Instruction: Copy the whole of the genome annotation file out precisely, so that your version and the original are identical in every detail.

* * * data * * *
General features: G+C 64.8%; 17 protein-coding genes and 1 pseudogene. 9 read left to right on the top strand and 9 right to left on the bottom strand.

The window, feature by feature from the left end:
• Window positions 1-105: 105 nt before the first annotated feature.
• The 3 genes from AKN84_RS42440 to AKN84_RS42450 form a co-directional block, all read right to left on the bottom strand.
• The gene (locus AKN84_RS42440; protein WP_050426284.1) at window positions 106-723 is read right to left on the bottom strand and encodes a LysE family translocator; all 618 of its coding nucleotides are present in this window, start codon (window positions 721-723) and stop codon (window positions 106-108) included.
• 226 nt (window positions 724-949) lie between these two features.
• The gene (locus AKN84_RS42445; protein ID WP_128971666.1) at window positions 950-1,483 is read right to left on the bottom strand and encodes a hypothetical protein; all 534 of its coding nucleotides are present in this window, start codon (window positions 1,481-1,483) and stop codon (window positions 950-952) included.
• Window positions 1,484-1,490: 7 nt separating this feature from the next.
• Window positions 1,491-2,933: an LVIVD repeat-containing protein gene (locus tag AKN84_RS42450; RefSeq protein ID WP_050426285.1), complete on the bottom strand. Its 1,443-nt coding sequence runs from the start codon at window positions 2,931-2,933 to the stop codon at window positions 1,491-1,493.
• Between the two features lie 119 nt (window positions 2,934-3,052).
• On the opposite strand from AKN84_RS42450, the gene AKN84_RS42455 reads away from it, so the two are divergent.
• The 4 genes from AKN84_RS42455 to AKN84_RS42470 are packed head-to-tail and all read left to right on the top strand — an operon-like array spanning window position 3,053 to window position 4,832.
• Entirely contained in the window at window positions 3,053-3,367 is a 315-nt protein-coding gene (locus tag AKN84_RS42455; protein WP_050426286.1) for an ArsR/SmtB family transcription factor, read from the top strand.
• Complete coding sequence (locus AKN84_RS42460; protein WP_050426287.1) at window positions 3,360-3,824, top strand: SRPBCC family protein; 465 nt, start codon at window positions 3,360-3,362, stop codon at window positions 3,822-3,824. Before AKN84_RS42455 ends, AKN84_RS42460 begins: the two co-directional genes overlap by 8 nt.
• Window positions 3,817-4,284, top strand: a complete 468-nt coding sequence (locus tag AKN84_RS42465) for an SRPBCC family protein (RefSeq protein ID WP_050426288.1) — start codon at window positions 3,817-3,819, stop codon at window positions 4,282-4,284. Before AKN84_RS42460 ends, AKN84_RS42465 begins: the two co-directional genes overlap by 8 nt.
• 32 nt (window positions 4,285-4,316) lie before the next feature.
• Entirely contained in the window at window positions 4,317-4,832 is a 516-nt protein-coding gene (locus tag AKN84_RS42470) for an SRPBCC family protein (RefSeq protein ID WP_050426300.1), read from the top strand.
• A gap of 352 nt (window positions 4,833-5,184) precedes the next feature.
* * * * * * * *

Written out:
General features: G+C 64.8%; 17 protein-coding genes and 1 pseudogene. 9 read left to right on the top strand and 9 right to left on the bottom strand.

The window, feature by feature from the left end:
• Window positions 1-105: 105 nt before the first annotated feature.
• The 3 genes from AKN84_RS42440 to AKN84_RS42450 form a co-directional block, all read right to left on the bottom strand.
• The gene (locus AKN84_RS42440; protein WP_050426284.1) at window positions 106-723 is read right to left on the bottom strand and encodes a LysE family translocator; all 618 of its coding nucleotides are present in this window, start codon (window positions 721-723) and stop codon (window positions 106-108) included.
• 226 nt (window positions 724-949) lie between these two features.
• The gene (locus AKN84_RS42445; protein ID WP_128971666.1) at window positions 950-1,483 is read right to left on the bottom strand and encodes a hypothetical protein; all 534 of its coding nucleotides are present in this window, start codon (window positions 1,481-1,483) and stop codon (window positions 950-952) included.
• Window positions 1,484-1,490: 7 nt separating this feature from the next.
• Window positions 1,491-2,933: an LVIVD repeat-containing protein gene (locus tag AKN84_RS42450; RefSeq protein ID WP_050426285.1), complete on the bottom strand. Its 1,443-nt coding sequence runs from the start codon at window positions 2,931-2,933 to the stop codon at window positions 1,491-1,493.
• Between the two features lie 119 nt (window positions 2,934-3,052).
• On the opposite strand from AKN84_RS42450, the gene AKN84_RS42455 reads away from it, so the two are divergent.
• The 4 genes from AKN84_RS42455 to AKN84_RS42470 are packed head-to-tail and all read left to right on the top strand — an operon-like array spanning window position 3,053 to window position 4,832.
• Entirely contained in the window at window positions 3,053-3,367 is a 315-nt protein-coding gene (locus tag AKN84_RS42455; protein WP_050426286.1) for an ArsR/SmtB family transcription factor, read from the top strand.
• Complete coding sequence (locus AKN84_RS42460; protein WP_050426287.1) at window positions 3,360-3,824, top strand: SRPBCC family protein; 465 nt, start codon at window positions 3,360-3,362, stop codon at window positions 3,822-3,824. Before AKN84_RS42455 ends, AKN84_RS42460 begins: the two co-directional genes overlap by 8 nt.
• Window positions 3,817-4,284, top strand: a complete 468-nt coding sequence (locus tag AKN84_RS42465) for an SRPBCC family protein (RefSeq protein ID WP_050426288.1) — start codon at window positions 3,817-3,819, stop codon at window positions 4,282-4,284. Before AKN84_RS42460 ends, AKN84_RS42465 begins: the two co-directional genes overlap by 8 nt.
• 32 nt (window positions 4,285-4,316) lie before the next feature.
• Entirely contained in the window at window positions 4,317-4,832 is a 516-nt protein-coding gene (locus tag AKN84_RS42470) for an SRPBCC family protein (RefSeq protein ID WP_050426300.1), read from the top strand.
• A gap of 352 nt (window positions 4,833-5,184) precedes the next feature.